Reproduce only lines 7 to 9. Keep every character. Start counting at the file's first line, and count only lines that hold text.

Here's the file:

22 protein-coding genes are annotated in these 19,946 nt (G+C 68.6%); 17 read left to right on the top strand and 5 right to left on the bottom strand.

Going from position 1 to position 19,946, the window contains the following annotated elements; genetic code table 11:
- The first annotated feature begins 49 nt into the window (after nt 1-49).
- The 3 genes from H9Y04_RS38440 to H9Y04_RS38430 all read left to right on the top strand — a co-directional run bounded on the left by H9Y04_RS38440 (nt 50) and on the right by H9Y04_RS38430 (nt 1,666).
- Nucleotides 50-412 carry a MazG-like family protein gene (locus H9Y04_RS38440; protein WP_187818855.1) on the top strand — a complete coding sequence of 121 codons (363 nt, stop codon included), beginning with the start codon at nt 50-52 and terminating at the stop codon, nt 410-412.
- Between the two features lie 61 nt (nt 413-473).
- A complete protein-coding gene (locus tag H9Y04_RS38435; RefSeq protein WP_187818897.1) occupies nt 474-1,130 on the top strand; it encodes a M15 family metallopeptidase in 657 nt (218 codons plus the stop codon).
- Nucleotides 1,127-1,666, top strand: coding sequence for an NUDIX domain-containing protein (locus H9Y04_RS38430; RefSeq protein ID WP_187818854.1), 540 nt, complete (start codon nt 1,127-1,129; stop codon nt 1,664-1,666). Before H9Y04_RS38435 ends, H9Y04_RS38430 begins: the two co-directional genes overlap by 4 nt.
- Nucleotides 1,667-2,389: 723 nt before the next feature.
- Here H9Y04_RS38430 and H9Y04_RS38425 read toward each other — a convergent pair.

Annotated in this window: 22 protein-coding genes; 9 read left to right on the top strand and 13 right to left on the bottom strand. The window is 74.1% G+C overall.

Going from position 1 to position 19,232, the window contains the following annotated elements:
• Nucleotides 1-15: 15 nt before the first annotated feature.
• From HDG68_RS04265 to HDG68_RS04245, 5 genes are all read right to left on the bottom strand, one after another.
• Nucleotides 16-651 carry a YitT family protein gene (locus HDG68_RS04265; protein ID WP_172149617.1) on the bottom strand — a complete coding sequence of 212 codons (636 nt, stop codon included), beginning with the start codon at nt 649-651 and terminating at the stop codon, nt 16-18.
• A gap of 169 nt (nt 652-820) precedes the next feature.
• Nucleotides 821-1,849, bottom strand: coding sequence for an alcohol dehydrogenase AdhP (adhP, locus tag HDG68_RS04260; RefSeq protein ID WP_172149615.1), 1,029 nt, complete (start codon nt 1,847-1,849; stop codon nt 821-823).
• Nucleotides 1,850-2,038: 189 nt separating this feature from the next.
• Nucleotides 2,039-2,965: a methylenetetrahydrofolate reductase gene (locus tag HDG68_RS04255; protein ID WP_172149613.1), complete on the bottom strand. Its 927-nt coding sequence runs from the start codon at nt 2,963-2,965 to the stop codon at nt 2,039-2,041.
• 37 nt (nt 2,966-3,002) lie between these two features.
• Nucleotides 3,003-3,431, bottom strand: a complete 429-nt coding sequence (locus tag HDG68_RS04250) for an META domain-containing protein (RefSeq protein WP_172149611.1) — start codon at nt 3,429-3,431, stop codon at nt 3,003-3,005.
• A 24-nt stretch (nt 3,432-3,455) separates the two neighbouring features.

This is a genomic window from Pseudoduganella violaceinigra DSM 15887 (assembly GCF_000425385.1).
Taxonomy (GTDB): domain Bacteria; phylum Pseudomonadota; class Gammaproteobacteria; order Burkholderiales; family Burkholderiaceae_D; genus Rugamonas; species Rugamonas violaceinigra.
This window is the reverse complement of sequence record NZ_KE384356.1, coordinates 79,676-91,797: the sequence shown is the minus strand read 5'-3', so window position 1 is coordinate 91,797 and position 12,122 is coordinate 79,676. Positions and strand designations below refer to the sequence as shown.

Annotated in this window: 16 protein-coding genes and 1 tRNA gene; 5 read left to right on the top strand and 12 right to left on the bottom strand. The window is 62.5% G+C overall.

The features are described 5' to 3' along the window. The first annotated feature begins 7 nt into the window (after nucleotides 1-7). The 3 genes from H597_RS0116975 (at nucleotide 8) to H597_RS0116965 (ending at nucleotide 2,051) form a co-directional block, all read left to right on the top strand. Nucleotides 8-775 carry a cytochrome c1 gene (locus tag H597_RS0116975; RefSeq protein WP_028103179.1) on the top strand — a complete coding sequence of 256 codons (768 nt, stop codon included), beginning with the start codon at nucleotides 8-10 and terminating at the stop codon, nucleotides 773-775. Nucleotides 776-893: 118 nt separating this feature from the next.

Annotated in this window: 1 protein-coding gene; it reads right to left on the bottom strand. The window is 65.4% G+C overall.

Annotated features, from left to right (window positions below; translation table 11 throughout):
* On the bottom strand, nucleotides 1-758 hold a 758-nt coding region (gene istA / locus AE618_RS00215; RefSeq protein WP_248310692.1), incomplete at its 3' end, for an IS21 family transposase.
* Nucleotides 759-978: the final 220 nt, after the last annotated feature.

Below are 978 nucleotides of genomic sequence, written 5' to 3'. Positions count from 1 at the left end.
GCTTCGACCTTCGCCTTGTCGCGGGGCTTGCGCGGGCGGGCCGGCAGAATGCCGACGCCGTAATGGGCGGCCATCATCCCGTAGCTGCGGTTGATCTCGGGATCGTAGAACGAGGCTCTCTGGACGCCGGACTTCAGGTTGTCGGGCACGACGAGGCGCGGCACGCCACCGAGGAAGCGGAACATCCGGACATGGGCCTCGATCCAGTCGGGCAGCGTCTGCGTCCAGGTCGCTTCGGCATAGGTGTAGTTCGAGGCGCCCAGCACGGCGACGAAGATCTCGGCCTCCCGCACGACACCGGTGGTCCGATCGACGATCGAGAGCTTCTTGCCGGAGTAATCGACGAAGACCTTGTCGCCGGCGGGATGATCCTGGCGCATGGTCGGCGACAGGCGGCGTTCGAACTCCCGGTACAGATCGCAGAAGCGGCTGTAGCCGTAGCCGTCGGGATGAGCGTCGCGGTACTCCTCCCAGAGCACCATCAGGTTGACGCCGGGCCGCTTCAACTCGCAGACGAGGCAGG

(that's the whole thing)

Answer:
- A complete protein-coding gene (locus tag H9Y04_RS38435; RefSeq protein WP_187818897.1) occupies nt 474-1,130 on the top strand; it encodes a M15 family metallopeptidase in 657 nt (218 codons plus the stop codon).
- Nucleotides 1,127-1,666, top strand: coding sequence for an NUDIX domain-containing protein (locus H9Y04_RS38430; RefSeq protein ID WP_187818854.1), 540 nt, complete (start codon nt 1,127-1,129; stop codon nt 1,664-1,666). Before H9Y04_RS38435 ends, H9Y04_RS38430 begins: the two co-directional genes overlap by 4 nt.
- Nucleotides 1,667-2,389: 723 nt before the next feature.